Do citizens in Europe now have a say or not?

10 March 2019

Do citizens in Europe now have a say or not?

Our mailboxes are filling up with emails. This is the result of an action this Tuesday in Strasbourg encouraging a vote against the reform of the European Citizens' Initiative (ECI). The ECI gives citizens the right and means to request legislative proposals. But the right to set up one's own website to collect signatures to back a request is now under pressure, as the European Commission wants to control the entire process. At first sight, then, the concerns over this seemed justified. When I studied the text more closely, however, it turned out that this wasn't the case. It's striking that such a misunderstanding can occur in relation to the ECI, of all things, and it shows once again how great is the gap between the European Parliament and the public.

I've always been sceptical about the ECI. To qualify, you have to fulfil a whole range of criteria. For example, what you are requesting must not require an amendment to the EU treaty. That's why a petition to put a stop to the European Parliament's monthly trek to Strasbourg would be automatically invalid. Fulfil all such legal requirements and you will still have to amass a million signatures, and the signatories must identify themselves. Jump through all of these hoops and the European Commission remains free to reject your petition.

The reform will, it's true, offer more rights to the initiative-takers. They will gain the right to have a hearing in the European Parliament, which will also enable opponents of the initiative to be heard. The Commission will in addition find it less easy to simply let a proposal drop. And you will have rather more time for the initiative.

The real sticking-point, however, is the article that specifies that the Commission will manage the site that will be used for the collection of signatures. This was also contained in the original text, but the new rule would broaden the requirement. This revision also emphasises that use of the site is voluntary, and that you can set up your own if it at least fulfils all the technical criteria.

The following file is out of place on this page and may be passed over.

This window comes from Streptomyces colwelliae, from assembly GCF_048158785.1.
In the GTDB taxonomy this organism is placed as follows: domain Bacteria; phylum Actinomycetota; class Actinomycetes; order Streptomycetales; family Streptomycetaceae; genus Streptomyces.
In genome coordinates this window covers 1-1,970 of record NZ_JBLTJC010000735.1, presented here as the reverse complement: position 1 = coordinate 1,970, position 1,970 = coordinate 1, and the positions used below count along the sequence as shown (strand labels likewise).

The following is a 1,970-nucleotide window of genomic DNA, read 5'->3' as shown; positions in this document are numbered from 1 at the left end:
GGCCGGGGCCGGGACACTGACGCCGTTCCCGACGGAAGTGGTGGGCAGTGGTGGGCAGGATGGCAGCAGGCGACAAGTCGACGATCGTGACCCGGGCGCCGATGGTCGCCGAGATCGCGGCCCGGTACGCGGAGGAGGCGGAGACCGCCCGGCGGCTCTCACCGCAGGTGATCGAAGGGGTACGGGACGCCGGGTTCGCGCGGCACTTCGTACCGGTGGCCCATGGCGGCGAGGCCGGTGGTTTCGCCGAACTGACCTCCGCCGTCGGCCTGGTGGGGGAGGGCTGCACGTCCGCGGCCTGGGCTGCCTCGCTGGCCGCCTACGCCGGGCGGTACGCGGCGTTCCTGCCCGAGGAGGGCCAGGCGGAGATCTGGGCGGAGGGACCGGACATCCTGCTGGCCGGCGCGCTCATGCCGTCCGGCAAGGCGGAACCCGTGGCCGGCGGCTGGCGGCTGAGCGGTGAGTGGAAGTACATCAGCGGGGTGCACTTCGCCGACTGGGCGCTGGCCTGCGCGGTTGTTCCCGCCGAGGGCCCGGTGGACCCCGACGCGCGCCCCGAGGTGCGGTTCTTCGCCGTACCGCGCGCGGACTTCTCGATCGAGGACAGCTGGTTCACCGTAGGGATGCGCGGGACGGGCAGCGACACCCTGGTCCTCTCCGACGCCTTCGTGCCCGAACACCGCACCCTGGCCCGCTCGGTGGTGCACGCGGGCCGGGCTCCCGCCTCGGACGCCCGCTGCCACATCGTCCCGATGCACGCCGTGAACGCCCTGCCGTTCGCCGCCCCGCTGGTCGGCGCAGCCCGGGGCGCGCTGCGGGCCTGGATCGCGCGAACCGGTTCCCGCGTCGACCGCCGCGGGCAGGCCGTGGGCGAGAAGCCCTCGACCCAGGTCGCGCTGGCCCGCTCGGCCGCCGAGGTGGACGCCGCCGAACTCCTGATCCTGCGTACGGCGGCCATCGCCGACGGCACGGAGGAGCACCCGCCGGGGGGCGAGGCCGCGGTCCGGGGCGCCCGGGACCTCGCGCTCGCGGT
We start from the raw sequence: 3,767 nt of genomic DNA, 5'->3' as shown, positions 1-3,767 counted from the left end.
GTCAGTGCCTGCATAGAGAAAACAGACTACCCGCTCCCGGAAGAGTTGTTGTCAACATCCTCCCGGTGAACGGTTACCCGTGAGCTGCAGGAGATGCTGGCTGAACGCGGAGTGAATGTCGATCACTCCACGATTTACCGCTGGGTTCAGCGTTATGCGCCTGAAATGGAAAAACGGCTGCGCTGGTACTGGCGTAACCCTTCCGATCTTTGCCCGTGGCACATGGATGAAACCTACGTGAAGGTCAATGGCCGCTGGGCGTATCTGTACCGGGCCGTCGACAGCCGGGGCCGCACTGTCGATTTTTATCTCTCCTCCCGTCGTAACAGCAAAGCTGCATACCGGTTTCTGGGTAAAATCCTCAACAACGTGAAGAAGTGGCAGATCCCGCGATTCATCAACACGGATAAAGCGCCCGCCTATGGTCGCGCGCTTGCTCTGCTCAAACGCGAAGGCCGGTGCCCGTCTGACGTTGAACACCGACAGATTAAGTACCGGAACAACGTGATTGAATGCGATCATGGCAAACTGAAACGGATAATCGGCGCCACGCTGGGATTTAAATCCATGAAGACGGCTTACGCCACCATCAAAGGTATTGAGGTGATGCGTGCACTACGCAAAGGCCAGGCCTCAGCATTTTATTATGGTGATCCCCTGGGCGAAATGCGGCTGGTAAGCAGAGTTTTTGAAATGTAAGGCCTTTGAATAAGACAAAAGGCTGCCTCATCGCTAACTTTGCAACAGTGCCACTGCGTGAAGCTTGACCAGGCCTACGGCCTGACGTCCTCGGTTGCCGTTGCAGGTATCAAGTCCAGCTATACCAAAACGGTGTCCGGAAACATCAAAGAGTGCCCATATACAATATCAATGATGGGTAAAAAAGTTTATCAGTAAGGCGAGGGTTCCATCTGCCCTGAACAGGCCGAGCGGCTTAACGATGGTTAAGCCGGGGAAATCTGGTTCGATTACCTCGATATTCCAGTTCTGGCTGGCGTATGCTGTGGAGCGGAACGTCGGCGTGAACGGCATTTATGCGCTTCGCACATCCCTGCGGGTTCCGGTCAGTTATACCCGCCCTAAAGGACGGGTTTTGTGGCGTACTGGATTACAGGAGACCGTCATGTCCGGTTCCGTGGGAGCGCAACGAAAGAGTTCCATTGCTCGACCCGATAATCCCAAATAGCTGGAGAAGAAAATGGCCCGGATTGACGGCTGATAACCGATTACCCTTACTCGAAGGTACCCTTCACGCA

Moreover I understand very well the concerns of the people who have sent me emails. If you're obliged to hand over to the European Commission, this sets up a sort of conflict of interests. Your petition is addressed to the Commission, which also decides whether you have fulfilled all the criteria. So the Commission has a great deal to do with the process. You will quickly get the feeling that the idea is that the ECI must above all not be too successful and undermine the Commission's own right of initiative. If the citizenry can specify what the Commission should be working on, that right will be put under pressure. The ECI is thus touching a sensitive chord, but one which the SP would also like to touch. It's high time that the EU ceased to float along on initiatives from officials, and that the right of initiative were returned to the member states, their national parliaments, possibly to the European Parliament, and certainly to the citizen.

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